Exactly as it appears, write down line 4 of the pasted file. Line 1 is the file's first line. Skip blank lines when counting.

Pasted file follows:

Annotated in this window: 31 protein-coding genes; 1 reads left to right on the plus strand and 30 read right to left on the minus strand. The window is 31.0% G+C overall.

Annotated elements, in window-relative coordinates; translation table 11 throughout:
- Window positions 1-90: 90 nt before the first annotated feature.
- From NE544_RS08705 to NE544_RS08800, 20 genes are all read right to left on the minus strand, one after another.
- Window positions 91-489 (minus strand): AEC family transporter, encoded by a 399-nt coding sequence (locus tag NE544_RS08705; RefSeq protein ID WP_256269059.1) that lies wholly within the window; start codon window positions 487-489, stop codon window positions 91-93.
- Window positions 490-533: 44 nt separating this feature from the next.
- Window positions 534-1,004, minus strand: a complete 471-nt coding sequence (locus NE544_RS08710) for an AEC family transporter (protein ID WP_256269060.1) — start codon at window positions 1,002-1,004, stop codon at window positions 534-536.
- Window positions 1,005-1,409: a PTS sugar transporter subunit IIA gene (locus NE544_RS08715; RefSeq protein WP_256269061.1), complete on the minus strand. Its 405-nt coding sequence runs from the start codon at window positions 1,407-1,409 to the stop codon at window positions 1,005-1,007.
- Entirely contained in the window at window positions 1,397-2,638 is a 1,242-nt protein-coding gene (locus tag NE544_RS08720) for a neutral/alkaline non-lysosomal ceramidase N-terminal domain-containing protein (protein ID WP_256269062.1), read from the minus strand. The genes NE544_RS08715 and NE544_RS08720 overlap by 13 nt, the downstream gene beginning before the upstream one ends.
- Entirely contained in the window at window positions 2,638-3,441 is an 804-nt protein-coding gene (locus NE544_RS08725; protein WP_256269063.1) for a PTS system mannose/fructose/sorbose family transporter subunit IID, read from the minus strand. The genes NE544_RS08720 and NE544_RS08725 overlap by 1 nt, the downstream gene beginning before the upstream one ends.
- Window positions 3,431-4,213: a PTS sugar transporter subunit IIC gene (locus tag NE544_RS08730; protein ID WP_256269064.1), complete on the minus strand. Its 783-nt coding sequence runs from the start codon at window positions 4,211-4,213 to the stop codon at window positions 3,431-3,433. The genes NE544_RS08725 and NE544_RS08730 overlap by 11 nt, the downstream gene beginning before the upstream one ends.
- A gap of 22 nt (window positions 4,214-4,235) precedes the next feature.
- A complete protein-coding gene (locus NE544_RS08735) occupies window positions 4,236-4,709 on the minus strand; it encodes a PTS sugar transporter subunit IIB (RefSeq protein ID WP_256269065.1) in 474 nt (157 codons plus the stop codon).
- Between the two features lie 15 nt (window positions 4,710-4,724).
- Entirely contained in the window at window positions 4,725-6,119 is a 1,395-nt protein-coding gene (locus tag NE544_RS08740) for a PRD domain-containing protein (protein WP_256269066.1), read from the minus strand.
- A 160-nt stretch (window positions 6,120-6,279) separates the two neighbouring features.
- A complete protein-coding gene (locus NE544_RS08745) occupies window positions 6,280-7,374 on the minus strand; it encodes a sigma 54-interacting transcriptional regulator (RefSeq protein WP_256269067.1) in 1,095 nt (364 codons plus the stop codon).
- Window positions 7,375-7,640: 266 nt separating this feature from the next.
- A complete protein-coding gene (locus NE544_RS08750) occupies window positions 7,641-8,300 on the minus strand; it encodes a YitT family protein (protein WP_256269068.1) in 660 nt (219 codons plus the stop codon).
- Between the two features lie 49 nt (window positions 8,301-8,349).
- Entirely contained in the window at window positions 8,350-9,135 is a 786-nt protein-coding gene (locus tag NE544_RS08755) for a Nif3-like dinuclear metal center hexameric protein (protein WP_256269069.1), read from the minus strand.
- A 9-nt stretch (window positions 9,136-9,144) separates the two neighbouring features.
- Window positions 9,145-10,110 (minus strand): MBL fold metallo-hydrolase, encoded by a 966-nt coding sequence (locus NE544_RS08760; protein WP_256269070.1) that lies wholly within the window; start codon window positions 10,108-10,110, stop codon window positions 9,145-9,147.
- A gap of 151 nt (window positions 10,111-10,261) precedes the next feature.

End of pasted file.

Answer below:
- From NE544_RS08705 to NE544_RS08800, 20 genes are all read right to left on the minus strand, one after another.